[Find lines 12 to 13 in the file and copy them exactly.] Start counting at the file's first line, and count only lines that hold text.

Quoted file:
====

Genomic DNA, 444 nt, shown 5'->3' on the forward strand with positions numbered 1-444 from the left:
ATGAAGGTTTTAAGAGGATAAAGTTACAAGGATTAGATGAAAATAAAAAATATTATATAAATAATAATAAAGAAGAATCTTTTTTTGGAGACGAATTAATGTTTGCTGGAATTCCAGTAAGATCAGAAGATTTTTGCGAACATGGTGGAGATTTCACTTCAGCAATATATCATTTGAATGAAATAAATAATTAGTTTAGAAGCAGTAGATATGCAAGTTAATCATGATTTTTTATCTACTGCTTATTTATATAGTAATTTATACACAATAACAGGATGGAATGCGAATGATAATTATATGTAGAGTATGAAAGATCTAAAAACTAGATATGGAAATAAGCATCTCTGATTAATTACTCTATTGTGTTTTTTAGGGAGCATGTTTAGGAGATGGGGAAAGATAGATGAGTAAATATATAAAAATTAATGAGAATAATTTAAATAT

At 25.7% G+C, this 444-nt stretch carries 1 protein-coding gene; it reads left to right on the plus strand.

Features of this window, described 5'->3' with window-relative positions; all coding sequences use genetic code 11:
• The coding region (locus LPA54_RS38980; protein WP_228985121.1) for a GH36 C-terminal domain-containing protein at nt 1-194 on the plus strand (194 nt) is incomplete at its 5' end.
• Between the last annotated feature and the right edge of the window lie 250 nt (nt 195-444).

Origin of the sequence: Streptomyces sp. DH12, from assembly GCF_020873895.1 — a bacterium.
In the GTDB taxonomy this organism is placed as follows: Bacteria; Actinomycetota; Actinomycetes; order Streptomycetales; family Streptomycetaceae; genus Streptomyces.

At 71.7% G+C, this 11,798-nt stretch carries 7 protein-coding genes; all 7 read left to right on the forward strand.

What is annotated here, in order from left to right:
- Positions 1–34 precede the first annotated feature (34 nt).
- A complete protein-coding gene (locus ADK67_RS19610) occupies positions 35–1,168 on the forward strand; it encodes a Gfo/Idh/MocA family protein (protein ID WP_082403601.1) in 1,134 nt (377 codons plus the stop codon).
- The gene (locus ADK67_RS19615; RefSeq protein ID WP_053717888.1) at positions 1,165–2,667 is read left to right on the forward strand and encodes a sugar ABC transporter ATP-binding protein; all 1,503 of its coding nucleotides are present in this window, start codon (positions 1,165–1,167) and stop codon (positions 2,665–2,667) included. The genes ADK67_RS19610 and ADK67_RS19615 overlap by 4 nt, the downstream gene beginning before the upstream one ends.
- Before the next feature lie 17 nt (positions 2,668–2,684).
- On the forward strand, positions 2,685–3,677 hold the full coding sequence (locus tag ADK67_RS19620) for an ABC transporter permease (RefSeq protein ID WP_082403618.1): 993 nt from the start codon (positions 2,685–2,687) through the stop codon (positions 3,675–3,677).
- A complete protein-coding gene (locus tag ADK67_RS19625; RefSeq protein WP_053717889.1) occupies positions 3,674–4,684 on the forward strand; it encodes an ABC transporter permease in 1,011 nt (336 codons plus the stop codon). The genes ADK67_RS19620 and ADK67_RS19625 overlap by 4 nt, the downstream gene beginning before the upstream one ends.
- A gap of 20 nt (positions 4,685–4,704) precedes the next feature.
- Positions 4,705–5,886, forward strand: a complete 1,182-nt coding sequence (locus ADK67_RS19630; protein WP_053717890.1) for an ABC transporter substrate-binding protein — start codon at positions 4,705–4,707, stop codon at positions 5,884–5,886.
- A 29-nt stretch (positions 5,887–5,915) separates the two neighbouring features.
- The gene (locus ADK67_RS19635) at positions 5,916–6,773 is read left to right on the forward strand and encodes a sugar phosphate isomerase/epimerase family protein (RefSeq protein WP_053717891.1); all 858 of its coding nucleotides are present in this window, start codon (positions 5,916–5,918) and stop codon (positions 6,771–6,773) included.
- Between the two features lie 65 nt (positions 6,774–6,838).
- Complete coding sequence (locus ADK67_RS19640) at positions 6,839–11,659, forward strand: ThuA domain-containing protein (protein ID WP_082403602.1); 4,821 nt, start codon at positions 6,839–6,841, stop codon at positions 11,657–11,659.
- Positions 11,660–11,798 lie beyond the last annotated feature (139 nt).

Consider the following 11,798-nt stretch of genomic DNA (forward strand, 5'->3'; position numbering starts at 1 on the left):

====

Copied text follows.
- A complete protein-coding gene (locus ADK67_RS19610) occupies positions 35–1,168 on the forward strand; it encodes a Gfo/Idh/MocA family protein (protein ID WP_082403601.1) in 1,134 nt (377 codons plus the stop codon).
- The gene (locus ADK67_RS19615; RefSeq protein ID WP_053717888.1) at positions 1,165–2,667 is read left to right on the forward strand and encodes a sugar ABC transporter ATP-binding protein; all 1,503 of its coding nucleotides are present in this window, start codon (positions 1,165–1,167) and stop codon (positions 2,665–2,667) included. The genes ADK67_RS19610 and ADK67_RS19615 overlap by 4 nt, the downstream gene beginning before the upstream one ends.